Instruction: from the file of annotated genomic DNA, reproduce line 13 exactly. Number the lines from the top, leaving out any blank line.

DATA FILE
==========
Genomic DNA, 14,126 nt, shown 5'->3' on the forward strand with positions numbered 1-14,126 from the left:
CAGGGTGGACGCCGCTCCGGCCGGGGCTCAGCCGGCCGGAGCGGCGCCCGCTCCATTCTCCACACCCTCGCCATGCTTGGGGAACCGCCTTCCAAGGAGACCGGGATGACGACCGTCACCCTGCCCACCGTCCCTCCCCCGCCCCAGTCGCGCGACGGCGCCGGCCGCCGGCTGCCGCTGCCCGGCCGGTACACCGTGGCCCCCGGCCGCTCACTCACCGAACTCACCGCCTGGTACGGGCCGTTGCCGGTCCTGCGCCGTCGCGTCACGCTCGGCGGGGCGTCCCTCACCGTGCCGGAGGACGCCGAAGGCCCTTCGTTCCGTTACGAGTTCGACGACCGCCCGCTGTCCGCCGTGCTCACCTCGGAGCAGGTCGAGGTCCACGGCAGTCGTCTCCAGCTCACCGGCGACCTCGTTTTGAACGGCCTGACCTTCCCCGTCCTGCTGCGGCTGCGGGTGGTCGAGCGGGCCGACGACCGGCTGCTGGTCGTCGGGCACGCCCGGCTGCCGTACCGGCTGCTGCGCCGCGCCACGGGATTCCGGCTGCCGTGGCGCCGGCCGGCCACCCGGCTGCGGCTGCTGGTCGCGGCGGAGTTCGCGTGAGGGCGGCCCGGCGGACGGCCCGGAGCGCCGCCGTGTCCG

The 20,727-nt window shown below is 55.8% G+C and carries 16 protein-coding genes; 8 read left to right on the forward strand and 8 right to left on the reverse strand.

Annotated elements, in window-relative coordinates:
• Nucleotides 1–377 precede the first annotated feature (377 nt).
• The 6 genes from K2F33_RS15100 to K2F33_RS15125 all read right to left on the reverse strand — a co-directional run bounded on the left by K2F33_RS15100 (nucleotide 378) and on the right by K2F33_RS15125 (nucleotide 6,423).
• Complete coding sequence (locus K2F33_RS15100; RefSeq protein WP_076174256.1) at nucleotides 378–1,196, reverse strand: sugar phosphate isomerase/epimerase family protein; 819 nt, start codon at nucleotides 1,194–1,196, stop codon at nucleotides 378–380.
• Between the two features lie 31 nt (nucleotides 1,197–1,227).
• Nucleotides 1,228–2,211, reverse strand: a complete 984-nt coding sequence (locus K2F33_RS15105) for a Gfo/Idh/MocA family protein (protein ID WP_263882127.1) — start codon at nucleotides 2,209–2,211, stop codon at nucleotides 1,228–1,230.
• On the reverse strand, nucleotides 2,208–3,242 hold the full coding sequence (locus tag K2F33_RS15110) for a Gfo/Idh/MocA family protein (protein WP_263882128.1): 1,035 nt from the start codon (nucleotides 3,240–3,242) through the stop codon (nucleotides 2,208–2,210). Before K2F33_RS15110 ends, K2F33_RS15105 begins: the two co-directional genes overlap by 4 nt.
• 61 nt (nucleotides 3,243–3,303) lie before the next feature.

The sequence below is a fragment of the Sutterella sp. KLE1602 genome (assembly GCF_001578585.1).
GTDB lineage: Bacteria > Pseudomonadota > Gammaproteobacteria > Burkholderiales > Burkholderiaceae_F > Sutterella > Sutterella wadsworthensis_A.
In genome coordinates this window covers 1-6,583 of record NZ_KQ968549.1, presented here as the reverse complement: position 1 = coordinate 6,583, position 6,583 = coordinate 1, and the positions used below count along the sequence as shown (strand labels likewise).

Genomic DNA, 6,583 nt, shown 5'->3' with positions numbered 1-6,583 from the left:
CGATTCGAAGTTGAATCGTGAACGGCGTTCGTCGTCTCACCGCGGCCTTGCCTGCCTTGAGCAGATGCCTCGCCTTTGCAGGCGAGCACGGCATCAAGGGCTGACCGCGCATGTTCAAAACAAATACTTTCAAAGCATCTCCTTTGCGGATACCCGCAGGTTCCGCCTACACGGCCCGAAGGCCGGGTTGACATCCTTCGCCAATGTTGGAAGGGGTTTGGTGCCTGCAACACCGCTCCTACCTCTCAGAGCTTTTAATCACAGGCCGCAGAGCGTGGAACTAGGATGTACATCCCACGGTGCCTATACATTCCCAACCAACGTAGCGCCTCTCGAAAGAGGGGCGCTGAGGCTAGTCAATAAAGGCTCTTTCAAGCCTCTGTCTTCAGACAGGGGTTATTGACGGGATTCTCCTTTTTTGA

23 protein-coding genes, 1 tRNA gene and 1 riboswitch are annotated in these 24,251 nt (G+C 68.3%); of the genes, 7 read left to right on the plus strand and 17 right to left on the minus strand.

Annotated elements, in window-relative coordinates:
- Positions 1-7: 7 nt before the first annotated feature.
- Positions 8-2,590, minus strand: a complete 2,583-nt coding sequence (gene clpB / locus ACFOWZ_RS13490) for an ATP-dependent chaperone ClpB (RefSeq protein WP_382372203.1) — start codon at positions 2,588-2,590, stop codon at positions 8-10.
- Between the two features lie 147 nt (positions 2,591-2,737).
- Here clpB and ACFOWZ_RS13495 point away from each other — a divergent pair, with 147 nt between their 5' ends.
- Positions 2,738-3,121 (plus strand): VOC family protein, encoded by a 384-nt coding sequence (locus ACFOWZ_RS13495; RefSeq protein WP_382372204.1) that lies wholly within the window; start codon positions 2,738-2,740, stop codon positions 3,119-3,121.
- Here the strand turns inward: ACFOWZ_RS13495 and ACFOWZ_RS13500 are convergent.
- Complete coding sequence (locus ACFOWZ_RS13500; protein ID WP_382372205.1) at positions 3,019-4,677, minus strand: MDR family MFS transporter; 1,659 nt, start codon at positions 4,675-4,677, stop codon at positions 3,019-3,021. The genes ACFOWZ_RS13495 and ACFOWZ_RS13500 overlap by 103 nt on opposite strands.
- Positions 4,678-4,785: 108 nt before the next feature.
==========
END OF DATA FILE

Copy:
GTDB lineage: Bacteria > Pseudomonadota > Gammaproteobacteria > Burkholderiales > Burkholderiaceae_F > Sutterella > Sutterella wadsworthensis_A.